Luke 9:28-36 - Now about eight days after these sayings He [Jesus] took with Him Peter and John and James and went up on the mountain to pray. And as He was praying, the appearance of His face was altered, and His clothing became dazzling white. And behold, two men were talking with Him, Moses and Elijah, who appeared in glory and spoke of His departure, which He was about to accomplish at Jerusalem. Now Peter and those who were with him were heavy with sleep, but when they became fully awake they saw His glory and the two men who stood with Him. And as the men were parting from Him, Peter said to Jesus, "Master, it is good that we are here. Let us make three tents, one for You and one for Moses and one for Elijah"—not knowing what he said. As he was saying these things, a cloud came and overshadowed them, and they were afraid as they entered the cloud. And a voice came out of the cloud, saying, "This is My Son, my Chosen One; listen to Him!" And when the voice had spoken, Jesus was found alone. And they kept silent and told no one in those days anything of what they had seen.
Why do you think Jesus took three of His disciples up the mountain with Him to pray? Certainly the disciples were not the most wonderful prayer partners Jesus could wish for. It looks like they fell asleep. They didn't see Moses and Elijah arrive. And then Peter shot his mouth off—just started talking, with no clear idea what he was saying, when he would have done better to stay silent.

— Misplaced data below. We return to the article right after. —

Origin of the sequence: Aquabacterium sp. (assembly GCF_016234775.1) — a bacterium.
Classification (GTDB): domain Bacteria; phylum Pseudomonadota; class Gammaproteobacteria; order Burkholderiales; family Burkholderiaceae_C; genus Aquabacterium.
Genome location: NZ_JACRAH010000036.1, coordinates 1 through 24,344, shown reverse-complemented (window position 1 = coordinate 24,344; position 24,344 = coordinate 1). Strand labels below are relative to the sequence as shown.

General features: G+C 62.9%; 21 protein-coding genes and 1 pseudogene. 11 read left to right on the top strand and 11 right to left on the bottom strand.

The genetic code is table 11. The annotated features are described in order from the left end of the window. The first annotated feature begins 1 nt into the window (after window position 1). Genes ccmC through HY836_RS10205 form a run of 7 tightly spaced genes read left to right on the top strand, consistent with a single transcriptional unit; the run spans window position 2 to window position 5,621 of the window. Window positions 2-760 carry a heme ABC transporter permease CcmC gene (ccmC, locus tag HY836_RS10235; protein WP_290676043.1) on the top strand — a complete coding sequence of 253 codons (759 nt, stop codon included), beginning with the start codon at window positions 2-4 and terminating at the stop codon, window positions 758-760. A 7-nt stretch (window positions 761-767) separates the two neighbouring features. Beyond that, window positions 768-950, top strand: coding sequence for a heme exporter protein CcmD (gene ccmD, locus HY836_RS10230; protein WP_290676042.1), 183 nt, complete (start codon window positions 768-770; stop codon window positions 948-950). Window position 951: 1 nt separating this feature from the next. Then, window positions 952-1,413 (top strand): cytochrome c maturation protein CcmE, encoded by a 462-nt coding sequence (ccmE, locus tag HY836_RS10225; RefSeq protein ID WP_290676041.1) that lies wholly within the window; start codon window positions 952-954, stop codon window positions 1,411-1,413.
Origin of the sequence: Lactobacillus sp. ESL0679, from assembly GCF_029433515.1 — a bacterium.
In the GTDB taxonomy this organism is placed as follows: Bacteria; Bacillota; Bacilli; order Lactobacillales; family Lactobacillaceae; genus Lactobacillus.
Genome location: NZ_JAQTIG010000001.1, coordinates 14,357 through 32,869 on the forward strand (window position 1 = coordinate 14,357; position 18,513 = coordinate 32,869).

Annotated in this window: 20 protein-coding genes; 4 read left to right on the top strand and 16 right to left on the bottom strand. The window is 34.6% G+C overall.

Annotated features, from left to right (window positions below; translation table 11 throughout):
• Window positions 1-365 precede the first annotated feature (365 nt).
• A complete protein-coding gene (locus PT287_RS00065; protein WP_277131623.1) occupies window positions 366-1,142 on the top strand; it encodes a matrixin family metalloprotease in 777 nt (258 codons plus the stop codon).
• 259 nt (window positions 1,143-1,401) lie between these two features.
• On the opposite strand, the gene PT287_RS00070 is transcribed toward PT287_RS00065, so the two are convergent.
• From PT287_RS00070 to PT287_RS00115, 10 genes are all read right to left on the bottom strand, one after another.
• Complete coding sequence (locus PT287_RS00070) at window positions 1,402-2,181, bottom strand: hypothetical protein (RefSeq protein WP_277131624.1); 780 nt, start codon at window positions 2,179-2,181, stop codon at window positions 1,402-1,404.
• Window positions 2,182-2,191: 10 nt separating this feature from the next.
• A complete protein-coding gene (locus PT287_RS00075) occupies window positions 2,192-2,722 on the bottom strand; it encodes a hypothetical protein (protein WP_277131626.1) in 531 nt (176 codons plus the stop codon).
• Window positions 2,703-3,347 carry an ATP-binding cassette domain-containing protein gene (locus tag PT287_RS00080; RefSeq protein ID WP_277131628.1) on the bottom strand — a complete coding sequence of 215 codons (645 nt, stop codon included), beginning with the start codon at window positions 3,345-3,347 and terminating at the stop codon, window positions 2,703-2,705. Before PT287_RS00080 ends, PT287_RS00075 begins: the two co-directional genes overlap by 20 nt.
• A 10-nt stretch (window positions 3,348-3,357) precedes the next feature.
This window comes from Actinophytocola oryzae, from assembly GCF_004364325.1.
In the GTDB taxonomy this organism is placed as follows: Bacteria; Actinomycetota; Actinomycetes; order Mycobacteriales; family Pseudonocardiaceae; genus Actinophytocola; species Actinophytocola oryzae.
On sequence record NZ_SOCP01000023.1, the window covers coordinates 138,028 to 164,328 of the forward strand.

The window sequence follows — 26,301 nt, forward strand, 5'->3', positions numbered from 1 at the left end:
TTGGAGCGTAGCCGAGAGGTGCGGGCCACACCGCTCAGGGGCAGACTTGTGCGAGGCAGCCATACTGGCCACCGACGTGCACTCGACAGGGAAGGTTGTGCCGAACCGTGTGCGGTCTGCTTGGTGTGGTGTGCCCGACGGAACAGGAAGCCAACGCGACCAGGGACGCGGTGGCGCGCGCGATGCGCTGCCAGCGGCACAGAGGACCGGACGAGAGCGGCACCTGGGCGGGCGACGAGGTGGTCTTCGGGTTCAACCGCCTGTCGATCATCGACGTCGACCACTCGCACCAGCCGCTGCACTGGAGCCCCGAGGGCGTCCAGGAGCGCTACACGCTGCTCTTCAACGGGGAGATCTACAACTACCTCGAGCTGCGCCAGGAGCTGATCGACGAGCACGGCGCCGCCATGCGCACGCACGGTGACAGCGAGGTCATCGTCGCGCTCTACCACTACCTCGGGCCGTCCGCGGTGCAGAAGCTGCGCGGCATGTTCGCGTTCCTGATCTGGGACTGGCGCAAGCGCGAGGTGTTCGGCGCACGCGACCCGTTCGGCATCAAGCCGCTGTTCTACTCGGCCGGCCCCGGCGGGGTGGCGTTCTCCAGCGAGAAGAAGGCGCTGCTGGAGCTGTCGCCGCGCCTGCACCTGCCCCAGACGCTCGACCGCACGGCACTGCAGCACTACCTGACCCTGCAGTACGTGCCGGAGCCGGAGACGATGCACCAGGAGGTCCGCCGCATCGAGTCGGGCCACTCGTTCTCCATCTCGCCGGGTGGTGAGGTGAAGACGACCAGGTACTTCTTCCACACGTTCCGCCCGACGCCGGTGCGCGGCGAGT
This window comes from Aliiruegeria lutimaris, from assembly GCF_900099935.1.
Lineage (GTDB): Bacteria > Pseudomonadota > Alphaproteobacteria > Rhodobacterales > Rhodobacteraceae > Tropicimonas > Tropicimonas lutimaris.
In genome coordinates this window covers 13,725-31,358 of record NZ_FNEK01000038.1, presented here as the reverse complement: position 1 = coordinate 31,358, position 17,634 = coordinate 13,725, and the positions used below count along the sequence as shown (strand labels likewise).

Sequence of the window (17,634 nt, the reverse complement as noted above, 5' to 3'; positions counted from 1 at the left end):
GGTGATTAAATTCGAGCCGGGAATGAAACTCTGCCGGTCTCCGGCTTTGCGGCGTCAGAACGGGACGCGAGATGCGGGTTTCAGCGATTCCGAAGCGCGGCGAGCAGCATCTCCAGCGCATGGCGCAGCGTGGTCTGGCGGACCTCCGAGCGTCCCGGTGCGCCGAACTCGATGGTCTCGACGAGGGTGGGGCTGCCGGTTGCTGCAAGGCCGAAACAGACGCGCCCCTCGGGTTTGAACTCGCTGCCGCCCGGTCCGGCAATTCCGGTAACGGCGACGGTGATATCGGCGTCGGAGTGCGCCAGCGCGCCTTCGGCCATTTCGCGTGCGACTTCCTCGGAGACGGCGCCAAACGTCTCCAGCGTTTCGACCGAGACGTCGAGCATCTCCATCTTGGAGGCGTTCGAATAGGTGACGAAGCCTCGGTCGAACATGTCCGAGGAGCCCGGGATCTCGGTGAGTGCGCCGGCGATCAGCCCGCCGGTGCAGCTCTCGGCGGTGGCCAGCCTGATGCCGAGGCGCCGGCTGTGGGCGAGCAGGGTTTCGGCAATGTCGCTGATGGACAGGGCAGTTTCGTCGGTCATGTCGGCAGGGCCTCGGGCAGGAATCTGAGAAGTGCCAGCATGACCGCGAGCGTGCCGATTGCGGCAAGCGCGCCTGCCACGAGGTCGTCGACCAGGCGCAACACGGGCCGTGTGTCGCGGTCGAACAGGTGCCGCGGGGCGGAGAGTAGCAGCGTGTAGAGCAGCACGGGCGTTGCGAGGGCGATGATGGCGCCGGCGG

They did much the same thing a bit later, in the Garden of Gethsemane. There they, too, fell asleep and heard only the smallest part of Jesus' agony. They were barely awake when Judas and the guards arrived. And there, too, Peter jumped the gun—pulled a sword and hurt someone when he would have done better to let Jesus handle it.
Jesus must have known that they would repeat their mistakes. Yet He took them with Him to Gethsemane anyway. Why?
In spite of their foolishness and weakness, they were there, with Jesus, when it counted. They saw Him glorified; they saw Him in agony. They saw Him dismiss the Old Testament leaders; they saw Him receive the men who would arrest Him. They were witnesses. And they told the church, all Christians for the rest of eternity, what they saw—that this is the Son of God, both in His glory and in His agony. This is the Son of God, our Savior.
Their failures didn't change the fact of His love. He wanted them, He called them, and He forgave them when they failed. They were still beloved, still wanted—just three of the many, many, many people Jesus would give Himself for, to die and to rise so that they might be saved.
And now that Jesus has risen from the dead, He invites us, too, to pray with Him. As the Holy Spirit tells us, Jesus "is able to save to the uttermost those who draw near to God through Him, since He always lives to make intercession for them" (Hebrews 7:25). We will certainly stumble, just as His first disciples did. But He still calls us, still wants us, still loves us. And He makes us His witnesses, so that more people will come to trust in Him.
THE PRAYER: Dear Lord, teach me how to pray. Amen.
This Daily Devotion was written by Dr. Kari Vo.
1. What is the easiest thing about prayer for you?
2. What is the most difficult?
3. Does it help to remember that Jesus is praying with you, alongside you?
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